Mezzanines are areas that sit above a larger, double-height room, typically overlooking the space below.
With open-plan living more popular than ever, these designs can offer a cosy, private zone or form a bright and airy gallery hallway to upstairs rooms.
Voluminous double-height structures lend themselves perfectly to this, which is why mezzanines are a popular feature in barns and other conversions. Houses with vaulted ceilings are another style that partners well, including designs that look to make the most of exposed structural frames.
But mezzanines can be great for creating useful compact areas, too – integrating a raised sleeping platform with storage space below is popular, for instance. The golden rule is to keep the mezzanine in proportion with the area beneath it – avoid covering more than 50%.
Consider how you intend to use the raised zone. Places with low ceiling height suit rooms with a cosy ambience, such as studies. But the key thing is to make sure there’s sufficient headroom, both in the mezzanine and in the room directly below – aim for enough to stand up without hitting your head on the ceiling, even if the area is being used as a sleeping platform.
In most cases, the structural fabric of the mezzanine remains exposed to the floor below, so material choice is important.
For instance, could metal beams and meshed balustrades bring an appealing industrial edge? The sense of connection between upper and lower spaces is crucial – a glass balustrade will help to blur boundaries, while a wooden rail could suit an exposed timber frame.
Think about how you want to physically connect the spaces – is there room to integrate a standard staircase? Alternatively, a spiral flight or a ladder will take up the least floor space and could become an eye-catching detail.
If you’re reworking an existing property planning permission is not generally required, but always check with your local authority.
Ripping out or adding new floors will alter the structural loads in your building, so consult a structural engineer to calculate what’s needed in terms of support. Always carefully plan heating, ventilation and lighting.
Sasha Bhavan, senior partner at architectural practice Knox Bhavan, shares her top tips for incorporating a mezzanine level
A double height space is always uplifting and a mezzanine will help to create a dramatic sense of volume.
If you’re building a new house, you can integrate the feature very early on in the design process, but you can also work this element into an existing structure by removing part of an upper-storey floor. These are popular additions to tall vaulted ceilings, but will make a great feature regardless of the overhead shape.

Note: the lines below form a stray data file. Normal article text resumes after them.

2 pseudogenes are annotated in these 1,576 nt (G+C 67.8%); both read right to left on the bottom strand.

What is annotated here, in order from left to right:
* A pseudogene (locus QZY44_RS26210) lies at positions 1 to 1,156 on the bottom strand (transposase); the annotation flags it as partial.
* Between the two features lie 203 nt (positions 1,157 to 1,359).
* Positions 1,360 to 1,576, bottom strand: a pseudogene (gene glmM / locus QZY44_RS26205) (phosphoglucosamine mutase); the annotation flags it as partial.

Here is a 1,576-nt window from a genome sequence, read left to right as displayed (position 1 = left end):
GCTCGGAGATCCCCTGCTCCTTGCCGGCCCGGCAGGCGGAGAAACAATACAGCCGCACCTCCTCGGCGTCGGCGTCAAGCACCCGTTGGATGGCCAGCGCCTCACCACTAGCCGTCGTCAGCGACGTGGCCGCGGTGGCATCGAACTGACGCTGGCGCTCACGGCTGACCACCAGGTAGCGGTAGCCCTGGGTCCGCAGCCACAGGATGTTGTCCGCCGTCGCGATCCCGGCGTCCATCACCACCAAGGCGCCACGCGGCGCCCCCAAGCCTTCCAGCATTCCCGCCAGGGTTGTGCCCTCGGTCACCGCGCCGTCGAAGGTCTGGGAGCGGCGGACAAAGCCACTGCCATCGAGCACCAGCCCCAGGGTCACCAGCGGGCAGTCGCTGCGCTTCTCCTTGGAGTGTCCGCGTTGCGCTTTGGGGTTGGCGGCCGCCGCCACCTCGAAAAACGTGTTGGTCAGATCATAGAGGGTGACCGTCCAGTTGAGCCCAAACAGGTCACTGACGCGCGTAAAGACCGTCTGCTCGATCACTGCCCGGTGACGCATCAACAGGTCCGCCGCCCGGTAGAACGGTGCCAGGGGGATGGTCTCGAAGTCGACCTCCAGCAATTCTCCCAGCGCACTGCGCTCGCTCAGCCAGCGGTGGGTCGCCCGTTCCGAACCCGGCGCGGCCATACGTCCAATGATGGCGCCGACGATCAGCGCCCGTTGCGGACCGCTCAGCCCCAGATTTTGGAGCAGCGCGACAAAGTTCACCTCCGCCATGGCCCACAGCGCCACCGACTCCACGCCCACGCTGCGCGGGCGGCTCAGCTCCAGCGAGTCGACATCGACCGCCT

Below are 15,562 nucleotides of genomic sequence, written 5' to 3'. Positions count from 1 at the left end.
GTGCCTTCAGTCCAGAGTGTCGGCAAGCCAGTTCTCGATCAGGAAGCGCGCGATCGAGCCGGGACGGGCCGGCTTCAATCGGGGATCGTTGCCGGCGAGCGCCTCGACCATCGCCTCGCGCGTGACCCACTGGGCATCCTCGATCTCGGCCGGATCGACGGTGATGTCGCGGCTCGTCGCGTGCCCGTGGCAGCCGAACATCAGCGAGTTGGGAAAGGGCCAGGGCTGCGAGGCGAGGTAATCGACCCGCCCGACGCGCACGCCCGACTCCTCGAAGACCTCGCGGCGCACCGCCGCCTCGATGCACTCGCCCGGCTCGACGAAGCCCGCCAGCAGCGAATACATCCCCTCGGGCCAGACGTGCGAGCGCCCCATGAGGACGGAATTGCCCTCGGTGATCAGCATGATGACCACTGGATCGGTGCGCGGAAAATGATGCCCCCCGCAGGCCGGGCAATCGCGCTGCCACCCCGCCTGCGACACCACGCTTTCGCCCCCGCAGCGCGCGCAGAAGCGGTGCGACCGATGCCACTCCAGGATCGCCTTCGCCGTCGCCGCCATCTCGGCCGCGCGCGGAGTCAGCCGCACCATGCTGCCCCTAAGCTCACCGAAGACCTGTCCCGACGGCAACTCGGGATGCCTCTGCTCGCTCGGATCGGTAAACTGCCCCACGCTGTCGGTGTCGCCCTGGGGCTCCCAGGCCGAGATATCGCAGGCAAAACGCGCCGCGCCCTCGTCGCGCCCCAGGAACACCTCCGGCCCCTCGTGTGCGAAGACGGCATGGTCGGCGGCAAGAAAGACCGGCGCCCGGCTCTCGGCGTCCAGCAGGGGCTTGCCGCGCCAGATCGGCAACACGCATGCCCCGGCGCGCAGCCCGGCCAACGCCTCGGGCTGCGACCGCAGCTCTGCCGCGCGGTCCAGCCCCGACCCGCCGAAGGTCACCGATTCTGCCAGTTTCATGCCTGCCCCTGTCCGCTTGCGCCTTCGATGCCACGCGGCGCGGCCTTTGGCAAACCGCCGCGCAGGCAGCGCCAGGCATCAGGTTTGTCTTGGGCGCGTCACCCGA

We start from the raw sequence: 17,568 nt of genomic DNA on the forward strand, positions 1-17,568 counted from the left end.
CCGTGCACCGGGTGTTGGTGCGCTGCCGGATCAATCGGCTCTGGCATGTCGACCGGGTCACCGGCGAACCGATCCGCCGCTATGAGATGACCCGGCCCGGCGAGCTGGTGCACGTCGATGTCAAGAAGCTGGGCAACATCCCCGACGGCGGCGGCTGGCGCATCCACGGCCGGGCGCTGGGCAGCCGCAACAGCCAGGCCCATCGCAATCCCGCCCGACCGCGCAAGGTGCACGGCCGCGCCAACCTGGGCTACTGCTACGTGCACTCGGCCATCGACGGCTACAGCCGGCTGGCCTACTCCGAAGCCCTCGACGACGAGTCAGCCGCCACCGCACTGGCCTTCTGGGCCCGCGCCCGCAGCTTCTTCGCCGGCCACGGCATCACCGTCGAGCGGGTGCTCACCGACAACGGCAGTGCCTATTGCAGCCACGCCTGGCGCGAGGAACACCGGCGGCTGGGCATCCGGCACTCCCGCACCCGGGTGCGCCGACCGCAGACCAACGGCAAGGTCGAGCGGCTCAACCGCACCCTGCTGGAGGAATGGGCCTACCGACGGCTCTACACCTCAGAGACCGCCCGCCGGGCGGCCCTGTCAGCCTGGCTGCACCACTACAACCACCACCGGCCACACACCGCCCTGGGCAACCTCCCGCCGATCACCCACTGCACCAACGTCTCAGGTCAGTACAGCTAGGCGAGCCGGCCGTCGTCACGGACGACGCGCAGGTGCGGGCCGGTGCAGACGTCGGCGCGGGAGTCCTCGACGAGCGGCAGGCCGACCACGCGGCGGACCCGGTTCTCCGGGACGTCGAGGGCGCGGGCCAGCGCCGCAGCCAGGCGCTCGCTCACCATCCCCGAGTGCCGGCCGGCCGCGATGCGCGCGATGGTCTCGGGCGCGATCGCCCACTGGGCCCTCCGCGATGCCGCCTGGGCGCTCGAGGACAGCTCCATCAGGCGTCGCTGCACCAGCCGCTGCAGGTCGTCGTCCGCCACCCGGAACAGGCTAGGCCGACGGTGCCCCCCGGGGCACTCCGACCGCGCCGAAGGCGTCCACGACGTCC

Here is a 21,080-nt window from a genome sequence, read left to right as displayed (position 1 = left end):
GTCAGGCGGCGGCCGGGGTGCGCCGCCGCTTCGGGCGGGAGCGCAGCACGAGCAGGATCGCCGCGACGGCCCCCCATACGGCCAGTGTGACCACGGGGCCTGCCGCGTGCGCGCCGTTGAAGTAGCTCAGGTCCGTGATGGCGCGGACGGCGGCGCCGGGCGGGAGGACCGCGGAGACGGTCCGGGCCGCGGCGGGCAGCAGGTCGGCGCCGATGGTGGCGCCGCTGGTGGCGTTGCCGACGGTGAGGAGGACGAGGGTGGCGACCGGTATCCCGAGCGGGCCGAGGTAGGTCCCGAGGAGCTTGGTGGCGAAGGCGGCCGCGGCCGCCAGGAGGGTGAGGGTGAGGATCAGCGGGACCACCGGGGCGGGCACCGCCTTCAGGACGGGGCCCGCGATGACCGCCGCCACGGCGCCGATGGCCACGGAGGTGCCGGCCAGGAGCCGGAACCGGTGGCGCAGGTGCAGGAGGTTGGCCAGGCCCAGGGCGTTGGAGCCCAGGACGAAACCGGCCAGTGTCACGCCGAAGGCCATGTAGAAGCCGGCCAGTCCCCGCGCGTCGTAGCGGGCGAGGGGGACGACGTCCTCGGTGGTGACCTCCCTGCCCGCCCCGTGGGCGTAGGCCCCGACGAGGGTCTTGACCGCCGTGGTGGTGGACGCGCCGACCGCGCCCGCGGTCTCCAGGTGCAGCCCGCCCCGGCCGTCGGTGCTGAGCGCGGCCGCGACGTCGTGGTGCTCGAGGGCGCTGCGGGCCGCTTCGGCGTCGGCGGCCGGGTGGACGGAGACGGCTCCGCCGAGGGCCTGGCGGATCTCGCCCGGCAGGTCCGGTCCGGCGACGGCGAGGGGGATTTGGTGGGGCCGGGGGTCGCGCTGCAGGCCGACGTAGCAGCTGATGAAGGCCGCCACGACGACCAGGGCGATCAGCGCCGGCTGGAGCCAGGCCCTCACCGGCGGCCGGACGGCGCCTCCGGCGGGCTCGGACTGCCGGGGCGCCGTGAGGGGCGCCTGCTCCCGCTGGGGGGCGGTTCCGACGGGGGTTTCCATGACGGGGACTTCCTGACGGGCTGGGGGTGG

Eye-catching staircases work well to link a mezzanine with the floor below, but the right style will very much depend on the specific circumstances. Quirky, space-saving left-foot/right-foot paddle flights can be used if an alternative means of fire escape exists.
I suppose you could say the former is a space big enough to sleep or live in, whereas the latter might be narrower. However, I wouldn’t split hairs and both are used to describe a zone overlooking a double-height volume into a lower storey.
Whether you’re building from scratch or integrating into an existing property, the key design factors are structure, height, light and drama.
Cost-wise, while a double-height space (without an intermediate floor) is cheaper than two floors in the same volume, because there is more wall to floor ratio the project will become more expensive than a single storey layout.
Remember this feature will decrease the total floor area across a two-storey house, but it will work to increase the drama and uniqueness of your property – mezzanines can even look great in smaller buildings. Most designs are fairly open-plan, exposed to the area it overlooks, but you can work to create privacy.
Incorporating screens (folding and or sliding) across the edge will enable you to shut off and open up a space as required; plus using sound absorbent materials will help to reduce noise from travelling between the storeys.